I’ve blogged about NUMA a couple of times in the past and we cover it extensively in our Immersion Events, specifically when discussing SQLOS and memory and scheduling management. One of the challenges with this is that laptops are SMP machines, so unless you have a server with hardware NUMA it is impossible to show the differences in how SQLOS boots up with or without NUMA, at least that’s what I used to think. It turns out that in Windows 7 and Windows Server 2008 R2, the support for > 64 processor support and processor groups allows you to be able to fake a hardware NUMA configuration at the OS level for testing purposes.
To show how this works I am going to use one of my test VMs running in VMware Workstation 8 on my Dell M6700 laptop that I use regularly for teaching and presentation demos. For the purposes of this post I have reconfigured the VM to have four CPUs with two cores each and 16GB RAM.
SMP Configuration (Default)
Under the default configuration of the VM has a single memory node presented by Windows to SQLOS so it starts up with a single NUMA node and all of the logical processors are assigned to that node, as shown in the Server Properties dialog below.
We can also see this information from the DMVs with the following query:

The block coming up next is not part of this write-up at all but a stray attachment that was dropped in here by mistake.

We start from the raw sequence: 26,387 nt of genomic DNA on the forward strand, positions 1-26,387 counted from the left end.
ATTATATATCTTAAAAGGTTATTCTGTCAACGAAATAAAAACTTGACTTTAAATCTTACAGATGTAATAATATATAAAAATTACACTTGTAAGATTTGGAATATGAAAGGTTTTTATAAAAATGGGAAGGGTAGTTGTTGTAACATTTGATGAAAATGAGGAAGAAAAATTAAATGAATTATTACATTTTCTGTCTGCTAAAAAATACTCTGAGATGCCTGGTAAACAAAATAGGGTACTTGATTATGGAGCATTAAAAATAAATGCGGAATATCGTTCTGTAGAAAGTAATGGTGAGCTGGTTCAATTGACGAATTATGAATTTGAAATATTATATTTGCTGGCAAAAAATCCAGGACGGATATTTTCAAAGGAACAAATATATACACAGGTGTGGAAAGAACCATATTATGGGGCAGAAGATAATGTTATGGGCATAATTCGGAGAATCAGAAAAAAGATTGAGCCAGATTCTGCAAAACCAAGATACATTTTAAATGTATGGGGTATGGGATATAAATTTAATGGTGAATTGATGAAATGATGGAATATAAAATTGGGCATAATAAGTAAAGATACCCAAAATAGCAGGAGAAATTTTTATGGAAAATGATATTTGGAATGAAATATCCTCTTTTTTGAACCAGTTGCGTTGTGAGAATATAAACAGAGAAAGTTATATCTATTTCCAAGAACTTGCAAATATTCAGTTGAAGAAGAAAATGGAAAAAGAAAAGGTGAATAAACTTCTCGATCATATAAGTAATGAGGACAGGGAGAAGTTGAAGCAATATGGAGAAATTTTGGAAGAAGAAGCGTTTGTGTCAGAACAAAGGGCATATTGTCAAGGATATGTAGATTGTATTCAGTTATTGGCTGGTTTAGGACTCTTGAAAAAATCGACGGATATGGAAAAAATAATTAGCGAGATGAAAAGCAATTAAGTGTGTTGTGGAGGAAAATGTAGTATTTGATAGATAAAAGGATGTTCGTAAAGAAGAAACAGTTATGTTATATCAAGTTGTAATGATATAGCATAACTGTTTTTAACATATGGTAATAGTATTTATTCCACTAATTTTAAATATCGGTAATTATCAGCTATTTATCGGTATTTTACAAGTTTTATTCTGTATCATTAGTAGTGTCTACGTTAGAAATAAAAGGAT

, n.node_id AS cpu_node_id
FROM sys.dm_os_memory_nodes AS mn
INNER JOIN sys.dm_os_nodes AS n
ON mn.memory_node_id = n.memory_node_id;
NUMA Configuration (bcdedit)
A fake NUMA configuration can be created by setting the groupsize value in the Boot Configuration Data (BCD) using BCDEdit to the number of CPUs that should be grouped into each processor group. The appropriate values are 1 to 64 in powers of 2. This isn’t documented in the standard BCDEdit documentation in the Books Online, but it is documented in the Windows Drivers development section.
BCDEdit /set (Windows Drivers)
To use BCDEdit you have to be running from a elevated command prompt as a local administrator. For the purposes of this post I am going to use a groupsize of 2.
After changing the BCD, it is necessary to restart the machine for the configuration changes to take effect to the configuration.
Disclaimer: This is not something you should do on a production SQL Server and this is only something that should be used for testing and/or learning about SQLOS on a non-NUMA hardware machine.
After rebooting the server, if we look at the Server Properties in, we will have four NUMA nodes, each with two logical processors assigned to it.
Looking at the DMVs in SQL Server will also show the changes to how SQLOS started up and configured the instance.
Additionally, the Performance Counters in PerfMon for the Buffer Nodes we can see memory usage information per node:
Keep in mind this is all false information, but you can really learn a lot about SQL Server and perform tests of behaviors under NUMA using this method.